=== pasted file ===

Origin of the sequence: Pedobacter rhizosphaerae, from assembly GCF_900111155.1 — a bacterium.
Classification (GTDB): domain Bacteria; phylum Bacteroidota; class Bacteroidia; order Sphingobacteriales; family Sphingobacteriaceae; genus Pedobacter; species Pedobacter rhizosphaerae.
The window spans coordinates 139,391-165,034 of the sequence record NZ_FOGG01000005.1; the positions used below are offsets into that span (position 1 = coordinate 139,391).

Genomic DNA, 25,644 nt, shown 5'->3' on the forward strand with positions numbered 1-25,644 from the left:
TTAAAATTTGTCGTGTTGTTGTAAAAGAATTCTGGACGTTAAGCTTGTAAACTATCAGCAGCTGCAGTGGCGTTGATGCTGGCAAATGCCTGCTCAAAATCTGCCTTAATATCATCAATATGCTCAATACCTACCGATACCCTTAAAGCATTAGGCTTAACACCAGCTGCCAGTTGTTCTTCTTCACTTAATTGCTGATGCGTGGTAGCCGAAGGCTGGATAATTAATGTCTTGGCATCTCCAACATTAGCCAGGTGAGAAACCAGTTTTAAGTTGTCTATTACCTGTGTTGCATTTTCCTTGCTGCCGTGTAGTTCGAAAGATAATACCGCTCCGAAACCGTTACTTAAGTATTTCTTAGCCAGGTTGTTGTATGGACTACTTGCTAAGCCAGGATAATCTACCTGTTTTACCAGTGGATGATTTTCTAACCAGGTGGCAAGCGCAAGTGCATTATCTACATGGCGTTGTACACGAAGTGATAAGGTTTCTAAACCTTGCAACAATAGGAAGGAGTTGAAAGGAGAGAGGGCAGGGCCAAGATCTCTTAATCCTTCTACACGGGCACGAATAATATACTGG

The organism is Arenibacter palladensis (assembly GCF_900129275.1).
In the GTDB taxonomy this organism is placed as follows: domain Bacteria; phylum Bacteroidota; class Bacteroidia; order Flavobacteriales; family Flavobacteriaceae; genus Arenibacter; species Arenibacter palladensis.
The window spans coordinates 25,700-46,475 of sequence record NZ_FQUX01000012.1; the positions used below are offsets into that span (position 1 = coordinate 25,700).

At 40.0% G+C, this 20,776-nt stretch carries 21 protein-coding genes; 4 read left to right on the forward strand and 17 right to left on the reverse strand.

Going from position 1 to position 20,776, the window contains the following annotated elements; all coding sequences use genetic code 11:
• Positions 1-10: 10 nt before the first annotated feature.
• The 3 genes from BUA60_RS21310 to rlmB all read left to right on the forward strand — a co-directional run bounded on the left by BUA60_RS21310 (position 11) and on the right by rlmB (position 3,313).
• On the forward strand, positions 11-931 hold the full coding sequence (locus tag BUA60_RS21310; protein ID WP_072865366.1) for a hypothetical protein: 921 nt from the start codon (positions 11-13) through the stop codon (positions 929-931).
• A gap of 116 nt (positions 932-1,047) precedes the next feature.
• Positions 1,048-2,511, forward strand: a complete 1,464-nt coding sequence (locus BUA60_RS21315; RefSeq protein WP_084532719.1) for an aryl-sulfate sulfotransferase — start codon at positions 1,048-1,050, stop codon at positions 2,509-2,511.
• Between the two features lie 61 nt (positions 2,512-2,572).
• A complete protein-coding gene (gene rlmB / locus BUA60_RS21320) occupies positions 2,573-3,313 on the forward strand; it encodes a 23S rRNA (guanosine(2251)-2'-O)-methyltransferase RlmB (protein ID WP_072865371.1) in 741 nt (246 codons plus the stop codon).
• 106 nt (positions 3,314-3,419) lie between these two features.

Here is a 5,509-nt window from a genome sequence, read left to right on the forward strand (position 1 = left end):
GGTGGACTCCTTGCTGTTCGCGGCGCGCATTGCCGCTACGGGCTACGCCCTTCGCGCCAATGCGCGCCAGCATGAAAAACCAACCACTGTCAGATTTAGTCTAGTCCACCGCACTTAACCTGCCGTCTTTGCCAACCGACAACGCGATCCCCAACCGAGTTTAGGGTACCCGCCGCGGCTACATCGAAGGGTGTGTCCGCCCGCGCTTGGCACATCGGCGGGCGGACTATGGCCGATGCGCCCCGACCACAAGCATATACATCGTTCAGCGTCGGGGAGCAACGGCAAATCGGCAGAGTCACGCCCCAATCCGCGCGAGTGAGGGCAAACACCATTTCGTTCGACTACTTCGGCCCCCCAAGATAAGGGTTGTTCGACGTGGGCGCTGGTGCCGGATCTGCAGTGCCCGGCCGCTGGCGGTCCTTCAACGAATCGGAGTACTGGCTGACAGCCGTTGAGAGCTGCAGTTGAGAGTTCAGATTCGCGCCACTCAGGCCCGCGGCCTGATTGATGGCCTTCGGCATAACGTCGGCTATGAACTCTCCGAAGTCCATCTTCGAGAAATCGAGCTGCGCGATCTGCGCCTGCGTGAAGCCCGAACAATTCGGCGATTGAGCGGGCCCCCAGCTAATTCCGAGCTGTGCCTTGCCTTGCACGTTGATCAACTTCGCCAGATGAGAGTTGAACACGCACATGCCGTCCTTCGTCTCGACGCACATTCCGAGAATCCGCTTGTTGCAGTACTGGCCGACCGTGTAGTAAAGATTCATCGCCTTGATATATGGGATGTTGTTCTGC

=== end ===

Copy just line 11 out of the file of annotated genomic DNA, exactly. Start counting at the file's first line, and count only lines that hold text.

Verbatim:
• Positions 1-10: 10 nt before the first annotated feature.